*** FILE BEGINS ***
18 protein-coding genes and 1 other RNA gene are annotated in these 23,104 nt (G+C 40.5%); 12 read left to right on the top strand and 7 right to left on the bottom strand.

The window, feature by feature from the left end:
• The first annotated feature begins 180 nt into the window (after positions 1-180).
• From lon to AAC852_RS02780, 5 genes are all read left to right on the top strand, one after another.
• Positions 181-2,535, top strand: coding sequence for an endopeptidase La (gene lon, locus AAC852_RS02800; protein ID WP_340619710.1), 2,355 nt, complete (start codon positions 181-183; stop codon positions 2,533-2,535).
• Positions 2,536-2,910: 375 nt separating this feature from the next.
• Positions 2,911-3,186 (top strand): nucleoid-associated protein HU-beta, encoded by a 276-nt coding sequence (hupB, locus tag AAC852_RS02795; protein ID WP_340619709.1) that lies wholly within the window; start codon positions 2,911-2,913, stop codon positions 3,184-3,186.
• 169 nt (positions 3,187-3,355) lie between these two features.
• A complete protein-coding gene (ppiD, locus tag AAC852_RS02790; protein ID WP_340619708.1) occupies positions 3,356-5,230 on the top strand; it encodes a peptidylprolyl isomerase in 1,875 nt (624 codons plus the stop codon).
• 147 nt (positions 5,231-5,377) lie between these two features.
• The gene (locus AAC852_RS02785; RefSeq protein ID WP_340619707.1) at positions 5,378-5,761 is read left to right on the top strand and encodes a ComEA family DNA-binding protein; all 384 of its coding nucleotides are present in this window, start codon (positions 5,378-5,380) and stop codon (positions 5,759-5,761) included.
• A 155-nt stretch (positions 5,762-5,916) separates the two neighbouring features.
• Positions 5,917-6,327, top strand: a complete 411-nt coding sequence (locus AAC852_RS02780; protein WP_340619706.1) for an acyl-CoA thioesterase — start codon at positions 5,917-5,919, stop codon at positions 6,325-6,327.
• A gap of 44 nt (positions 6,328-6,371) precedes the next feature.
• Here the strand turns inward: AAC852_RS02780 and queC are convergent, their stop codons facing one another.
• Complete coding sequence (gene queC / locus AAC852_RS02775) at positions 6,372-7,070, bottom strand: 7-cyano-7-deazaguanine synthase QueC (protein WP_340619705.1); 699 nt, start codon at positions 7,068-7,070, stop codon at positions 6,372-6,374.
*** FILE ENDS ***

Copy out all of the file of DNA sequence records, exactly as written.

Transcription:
18 protein-coding genes and 1 other RNA gene are annotated in these 23,104 nt (G+C 40.5%); 12 read left to right on the top strand and 7 right to left on the bottom strand.

The window, feature by feature from the left end:
• The first annotated feature begins 180 nt into the window (after positions 1-180).
• From lon to AAC852_RS02780, 5 genes are all read left to right on the top strand, one after another.
• Positions 181-2,535, top strand: coding sequence for an endopeptidase La (gene lon, locus AAC852_RS02800; protein ID WP_340619710.1), 2,355 nt, complete (start codon positions 181-183; stop codon positions 2,533-2,535).
• Positions 2,536-2,910: 375 nt separating this feature from the next.
• Positions 2,911-3,186 (top strand): nucleoid-associated protein HU-beta, encoded by a 276-nt coding sequence (hupB, locus tag AAC852_RS02795; protein ID WP_340619709.1) that lies wholly within the window; start codon positions 2,911-2,913, stop codon positions 3,184-3,186.
• 169 nt (positions 3,187-3,355) lie between these two features.
• A complete protein-coding gene (ppiD, locus tag AAC852_RS02790; protein ID WP_340619708.1) occupies positions 3,356-5,230 on the top strand; it encodes a peptidylprolyl isomerase in 1,875 nt (624 codons plus the stop codon).
• 147 nt (positions 5,231-5,377) lie between these two features.
• The gene (locus AAC852_RS02785; RefSeq protein ID WP_340619707.1) at positions 5,378-5,761 is read left to right on the top strand and encodes a ComEA family DNA-binding protein; all 384 of its coding nucleotides are present in this window, start codon (positions 5,378-5,380) and stop codon (positions 5,759-5,761) included.
• A 155-nt stretch (positions 5,762-5,916) separates the two neighbouring features.
• Positions 5,917-6,327, top strand: a complete 411-nt coding sequence (locus AAC852_RS02780; protein WP_340619706.1) for an acyl-CoA thioesterase — start codon at positions 5,917-5,919, stop codon at positions 6,325-6,327.
• A gap of 44 nt (positions 6,328-6,371) precedes the next feature.
• Here the strand turns inward: AAC852_RS02780 and queC are convergent, their stop codons facing one another.
• Complete coding sequence (gene queC / locus AAC852_RS02775) at positions 6,372-7,070, bottom strand: 7-cyano-7-deazaguanine synthase QueC (protein WP_340619705.1); 699 nt, start codon at positions 7,068-7,070, stop codon at positions 6,372-6,374.